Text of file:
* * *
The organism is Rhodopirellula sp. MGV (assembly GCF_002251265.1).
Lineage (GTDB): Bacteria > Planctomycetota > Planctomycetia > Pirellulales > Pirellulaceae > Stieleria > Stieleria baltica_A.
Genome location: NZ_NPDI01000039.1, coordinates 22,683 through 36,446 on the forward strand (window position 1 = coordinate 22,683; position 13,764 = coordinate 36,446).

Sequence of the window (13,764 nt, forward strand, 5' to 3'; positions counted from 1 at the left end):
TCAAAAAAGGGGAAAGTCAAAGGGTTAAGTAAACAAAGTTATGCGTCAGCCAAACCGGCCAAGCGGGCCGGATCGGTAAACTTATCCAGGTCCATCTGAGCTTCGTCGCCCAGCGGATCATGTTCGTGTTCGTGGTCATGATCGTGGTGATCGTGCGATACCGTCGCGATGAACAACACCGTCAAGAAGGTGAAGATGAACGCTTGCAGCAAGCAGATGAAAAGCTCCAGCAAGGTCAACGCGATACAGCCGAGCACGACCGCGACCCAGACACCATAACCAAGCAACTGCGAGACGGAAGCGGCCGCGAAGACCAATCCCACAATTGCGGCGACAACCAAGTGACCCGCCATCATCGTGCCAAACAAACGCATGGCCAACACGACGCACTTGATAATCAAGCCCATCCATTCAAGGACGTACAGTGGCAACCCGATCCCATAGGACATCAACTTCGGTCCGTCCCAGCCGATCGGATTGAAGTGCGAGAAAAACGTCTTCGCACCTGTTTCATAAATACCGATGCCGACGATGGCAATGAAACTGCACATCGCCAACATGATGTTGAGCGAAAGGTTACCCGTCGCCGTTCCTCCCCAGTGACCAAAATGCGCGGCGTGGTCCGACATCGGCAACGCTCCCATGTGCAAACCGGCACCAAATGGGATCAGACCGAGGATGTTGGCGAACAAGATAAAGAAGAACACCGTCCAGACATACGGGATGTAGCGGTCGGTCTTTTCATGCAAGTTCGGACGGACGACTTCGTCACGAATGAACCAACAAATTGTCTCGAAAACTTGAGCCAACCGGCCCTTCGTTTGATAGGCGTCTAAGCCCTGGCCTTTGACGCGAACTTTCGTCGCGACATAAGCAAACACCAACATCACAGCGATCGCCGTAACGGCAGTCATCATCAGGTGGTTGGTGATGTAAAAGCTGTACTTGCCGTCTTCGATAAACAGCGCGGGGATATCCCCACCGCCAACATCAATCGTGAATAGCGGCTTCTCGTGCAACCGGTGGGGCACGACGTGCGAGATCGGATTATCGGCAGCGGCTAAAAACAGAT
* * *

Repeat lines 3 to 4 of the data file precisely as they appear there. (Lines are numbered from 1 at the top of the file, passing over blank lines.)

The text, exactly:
Genome location: NZ_NPDI01000039.1, coordinates 22,683 through 36,446 on the forward strand (window position 1 = coordinate 22,683; position 13,764 = coordinate 36,446).

Sequence of the window (13,764 nt, forward strand, 5' to 3'; positions counted from 1 at the left end):